2022 celebrates the 100th anniversary of Einstein’s theory of general relativity, as well as the 100th anniversary of the Campbell eclipse which proved this theory. As it turns out, 2022 is also the 100th anniversary of Einstein’s receipt of a well-deserved Nobel Prize for developing the law of photoelectric effect. A theoretical physicist and one of the scientific geniuses of our time, Albert Einstein was gifted with mathematical brilliance and creative ways to look outside the box. In fact, developing the theory of relativity and laying the foundation of quantum mechanics and modern physics were only two of Einstein’s contributions to many of the developments and inventions which we take for granted today.
Born in Germany in 1879 to Ashkenazi Jewish parents and raised in Munich, Albert Einstein already showed sparks of genius by the age of 12, when he taught himself algebra and Euclidian geometry over one summer and mastered calculus by the age of 14. Einstein would also prove to be a citizen of the world; he lived in Germany, Switzerland, Italy, and the U.S. (where he became a citizen in 1940) and visited many other world destinations. This was a man to be reckoned with – a life-long pacifist, a persistent man who never gave up – even when the odds were against him, a hero to many European Jewish scientists when he used his influence to get them to safety during WWII, a man who definitely enjoyed the fairer sex, and – above all – a man who used his extraordinary gifts to create order from chaos and expand our knowledge of the universe.
Life was not easy for the physics prodigy. Despite his massive contributions to science, Einstein was not entirely successful in his personal life. His marriage to Serbian Mileva Maric ended in divorce after 16 years (five living separately when she refused to divorce him). What happened to his first child, a daughter named Lieserl, is not really known. His relationship with his son Hans was distant and fraught with unexpressed anger; his other son Eduard was diagnosed with schizophrenia at the age of 20 and ended his days in a psychiatric treatment center. His second marriage to his first cousin Elsa was stormy and ended in her death in 1936. He had to face Nazism and antisemitism during WWII and failure after scientific failure over the years until he finally reached his goal. At one point, he even suffered a nervous breakdown from extreme stress.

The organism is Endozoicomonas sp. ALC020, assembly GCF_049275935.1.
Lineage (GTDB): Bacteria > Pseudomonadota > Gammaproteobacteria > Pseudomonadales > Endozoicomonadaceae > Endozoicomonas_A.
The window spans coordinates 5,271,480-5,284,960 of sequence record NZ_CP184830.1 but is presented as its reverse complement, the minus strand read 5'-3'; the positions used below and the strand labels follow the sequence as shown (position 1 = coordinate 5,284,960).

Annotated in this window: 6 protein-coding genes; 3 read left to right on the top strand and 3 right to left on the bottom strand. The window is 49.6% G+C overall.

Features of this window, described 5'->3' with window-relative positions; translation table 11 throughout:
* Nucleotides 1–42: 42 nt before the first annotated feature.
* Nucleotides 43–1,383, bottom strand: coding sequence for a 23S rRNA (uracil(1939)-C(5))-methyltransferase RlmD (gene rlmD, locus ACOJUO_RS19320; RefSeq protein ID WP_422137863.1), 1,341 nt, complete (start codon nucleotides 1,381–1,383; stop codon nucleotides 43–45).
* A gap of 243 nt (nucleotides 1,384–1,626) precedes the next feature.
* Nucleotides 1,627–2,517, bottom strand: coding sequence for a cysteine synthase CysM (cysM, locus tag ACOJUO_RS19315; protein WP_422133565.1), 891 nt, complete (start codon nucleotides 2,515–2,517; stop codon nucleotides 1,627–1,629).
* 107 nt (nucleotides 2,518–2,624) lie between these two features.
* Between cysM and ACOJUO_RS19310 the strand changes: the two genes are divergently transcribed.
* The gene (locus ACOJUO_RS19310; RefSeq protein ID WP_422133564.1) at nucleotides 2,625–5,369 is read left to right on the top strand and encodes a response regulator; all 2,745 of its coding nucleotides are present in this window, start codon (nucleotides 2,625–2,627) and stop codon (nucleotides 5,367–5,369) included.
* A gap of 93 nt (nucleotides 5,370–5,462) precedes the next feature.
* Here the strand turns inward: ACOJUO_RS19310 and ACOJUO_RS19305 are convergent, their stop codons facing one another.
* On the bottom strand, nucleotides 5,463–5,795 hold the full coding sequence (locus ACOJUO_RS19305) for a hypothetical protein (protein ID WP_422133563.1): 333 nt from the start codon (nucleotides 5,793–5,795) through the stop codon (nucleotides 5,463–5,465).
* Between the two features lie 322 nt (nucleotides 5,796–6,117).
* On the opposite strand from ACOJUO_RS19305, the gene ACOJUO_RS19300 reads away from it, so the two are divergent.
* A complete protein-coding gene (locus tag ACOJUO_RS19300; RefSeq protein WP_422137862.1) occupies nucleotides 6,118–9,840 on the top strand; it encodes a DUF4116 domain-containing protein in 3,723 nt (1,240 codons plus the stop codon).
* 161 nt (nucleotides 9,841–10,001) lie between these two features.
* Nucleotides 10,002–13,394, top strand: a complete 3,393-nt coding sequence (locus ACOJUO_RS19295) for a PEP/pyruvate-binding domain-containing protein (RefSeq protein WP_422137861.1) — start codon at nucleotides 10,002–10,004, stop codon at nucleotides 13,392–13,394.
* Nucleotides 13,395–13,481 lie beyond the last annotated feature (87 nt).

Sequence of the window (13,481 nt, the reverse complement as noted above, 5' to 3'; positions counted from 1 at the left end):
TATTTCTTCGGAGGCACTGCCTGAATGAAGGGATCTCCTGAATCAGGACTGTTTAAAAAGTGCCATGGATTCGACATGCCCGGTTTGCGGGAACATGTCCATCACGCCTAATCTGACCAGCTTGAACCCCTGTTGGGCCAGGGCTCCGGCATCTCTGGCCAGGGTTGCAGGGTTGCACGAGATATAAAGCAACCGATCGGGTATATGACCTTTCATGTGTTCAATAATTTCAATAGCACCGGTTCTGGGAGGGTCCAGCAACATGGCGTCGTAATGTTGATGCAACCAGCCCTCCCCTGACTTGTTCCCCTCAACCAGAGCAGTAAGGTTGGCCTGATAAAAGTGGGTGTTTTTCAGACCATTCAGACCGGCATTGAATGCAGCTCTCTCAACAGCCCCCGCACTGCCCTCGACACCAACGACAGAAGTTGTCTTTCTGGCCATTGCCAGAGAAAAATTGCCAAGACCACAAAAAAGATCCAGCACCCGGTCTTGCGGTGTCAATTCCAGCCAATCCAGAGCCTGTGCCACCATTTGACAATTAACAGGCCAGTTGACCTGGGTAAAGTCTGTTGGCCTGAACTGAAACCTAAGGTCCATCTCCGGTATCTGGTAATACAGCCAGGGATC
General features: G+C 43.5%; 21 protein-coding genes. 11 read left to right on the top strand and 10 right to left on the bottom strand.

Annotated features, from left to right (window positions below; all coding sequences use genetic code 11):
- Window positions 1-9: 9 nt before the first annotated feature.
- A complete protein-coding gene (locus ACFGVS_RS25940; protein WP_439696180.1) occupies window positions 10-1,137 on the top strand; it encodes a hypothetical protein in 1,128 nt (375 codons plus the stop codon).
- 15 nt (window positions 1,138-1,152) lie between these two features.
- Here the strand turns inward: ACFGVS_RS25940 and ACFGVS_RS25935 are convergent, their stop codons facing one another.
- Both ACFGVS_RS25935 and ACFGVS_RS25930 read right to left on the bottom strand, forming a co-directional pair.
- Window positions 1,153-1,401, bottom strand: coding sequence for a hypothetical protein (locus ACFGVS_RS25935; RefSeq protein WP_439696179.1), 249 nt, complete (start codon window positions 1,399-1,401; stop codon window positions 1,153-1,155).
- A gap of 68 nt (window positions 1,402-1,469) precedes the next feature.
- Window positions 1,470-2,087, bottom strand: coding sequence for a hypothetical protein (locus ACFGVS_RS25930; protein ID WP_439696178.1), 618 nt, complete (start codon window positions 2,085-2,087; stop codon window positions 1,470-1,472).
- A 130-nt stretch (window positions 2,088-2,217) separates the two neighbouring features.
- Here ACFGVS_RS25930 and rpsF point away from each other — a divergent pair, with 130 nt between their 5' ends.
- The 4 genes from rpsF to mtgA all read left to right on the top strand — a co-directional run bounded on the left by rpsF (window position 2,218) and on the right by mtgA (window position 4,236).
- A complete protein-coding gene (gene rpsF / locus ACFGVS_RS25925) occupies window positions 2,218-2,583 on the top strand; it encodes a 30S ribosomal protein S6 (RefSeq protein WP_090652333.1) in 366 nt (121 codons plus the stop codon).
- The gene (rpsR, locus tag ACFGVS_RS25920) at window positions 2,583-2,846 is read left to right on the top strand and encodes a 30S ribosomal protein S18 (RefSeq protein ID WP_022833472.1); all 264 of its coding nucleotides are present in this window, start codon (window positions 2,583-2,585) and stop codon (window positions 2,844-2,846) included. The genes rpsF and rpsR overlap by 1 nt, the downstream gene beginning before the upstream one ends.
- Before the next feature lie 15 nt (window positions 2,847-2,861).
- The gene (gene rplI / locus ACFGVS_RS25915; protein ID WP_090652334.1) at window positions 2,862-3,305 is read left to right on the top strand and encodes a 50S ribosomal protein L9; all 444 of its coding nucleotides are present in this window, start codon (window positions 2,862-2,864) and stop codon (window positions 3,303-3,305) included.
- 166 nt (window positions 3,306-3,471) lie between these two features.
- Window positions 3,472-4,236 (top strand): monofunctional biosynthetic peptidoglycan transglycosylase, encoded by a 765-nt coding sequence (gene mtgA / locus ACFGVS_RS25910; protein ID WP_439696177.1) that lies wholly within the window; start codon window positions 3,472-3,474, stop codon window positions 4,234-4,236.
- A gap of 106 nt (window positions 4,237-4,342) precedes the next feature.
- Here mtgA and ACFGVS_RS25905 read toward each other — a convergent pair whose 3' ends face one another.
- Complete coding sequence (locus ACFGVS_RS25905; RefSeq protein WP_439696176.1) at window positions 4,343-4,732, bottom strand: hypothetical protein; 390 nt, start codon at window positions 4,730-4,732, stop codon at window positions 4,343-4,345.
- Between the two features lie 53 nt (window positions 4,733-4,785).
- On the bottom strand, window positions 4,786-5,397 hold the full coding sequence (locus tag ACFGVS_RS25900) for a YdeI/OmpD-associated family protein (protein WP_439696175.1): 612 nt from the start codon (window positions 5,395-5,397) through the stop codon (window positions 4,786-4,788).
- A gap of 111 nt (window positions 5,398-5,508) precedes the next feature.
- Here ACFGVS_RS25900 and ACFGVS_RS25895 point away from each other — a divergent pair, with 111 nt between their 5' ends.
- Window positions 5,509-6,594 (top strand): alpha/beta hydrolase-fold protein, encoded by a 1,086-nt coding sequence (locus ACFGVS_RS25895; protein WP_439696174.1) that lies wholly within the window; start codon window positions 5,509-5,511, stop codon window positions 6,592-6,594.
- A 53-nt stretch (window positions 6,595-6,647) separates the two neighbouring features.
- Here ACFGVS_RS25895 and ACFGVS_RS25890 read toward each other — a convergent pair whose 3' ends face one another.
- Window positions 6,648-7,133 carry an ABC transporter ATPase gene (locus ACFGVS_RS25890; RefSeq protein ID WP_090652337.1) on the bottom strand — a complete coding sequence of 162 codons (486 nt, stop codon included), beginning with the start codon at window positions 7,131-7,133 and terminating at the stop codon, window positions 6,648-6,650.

Written and performed by Jack Fry, EINSTEIN celebrates the life of an individual some say was the greatest scientist of the twentieth century. With energy and enthusiasm, Fry takes peeks at various chapters in Einstein’s life from the beginning of the twentieth century to his death from an abdominal aortic aneurism in Princeton, New Jersey, in 1955. With a masterful knowledge of Einstein’s life based on his own extensive research and enormous empathy for the scientist and the man, Fry breathes life into this gifted intellect who could never leave a stone unturned in his search for the truth. Skillfully helmed by Tom Blomquist, EINSTEIN focuses primarily on Einstein’s search for scientific truth and the barriers which impeded him along the way.
For the show, Fry studied with Peggy O’Neal, a vocal coach, to develop just the right Einsteinian accent. Unfortunately, his accent sometimes gets in the way of clarity – but does remind the audience of Einstein’s background. At times, Fry’s propensity to hop around in time and introduce characters (all played by himself) who were important in Einstein’s life makes it somewhat difficult to follow the chronology of the tale. EINSTEIN is a solo show which will appeal to people who want to know more about the man – and especially to those who have a background in the sciences. It is also a highly intellectual production which requires careful attention and, if possible, knowledge about the basics of physics. The program is approximately 85 minutes and followed by a Q&A which proved to be fascinating. This is a chance for the audience to interact with Fry.
EINSTEIN runs through 12/20/22, with performances at 7:30 on Tuesdays (5/24/22, 6/21/22, 8/23/22, 10/18/22, 11/22/22, and 12/20/22). The Santa Monica Playhouse is located at 1211 Fourth Street, Santa Monica, CA 90401. Tickets range from $46 to $65. For information and reservations, go online.
If you can’t make it to the performances at the Santa Monica Playhouse, EINSTEIN is also playing at the Sierra Madre Playhouse (87 W. Sierra Madre Blvd., Sierra Madre, CA 91024). EINSTEIN is presented at 2:30 p.m. and 8 p.m. on 4/2/22 and at 2:30 p.m. on 4/3/22. Tickets range from $25 to $40. For information and reservations, call 262-355-4318 or go online.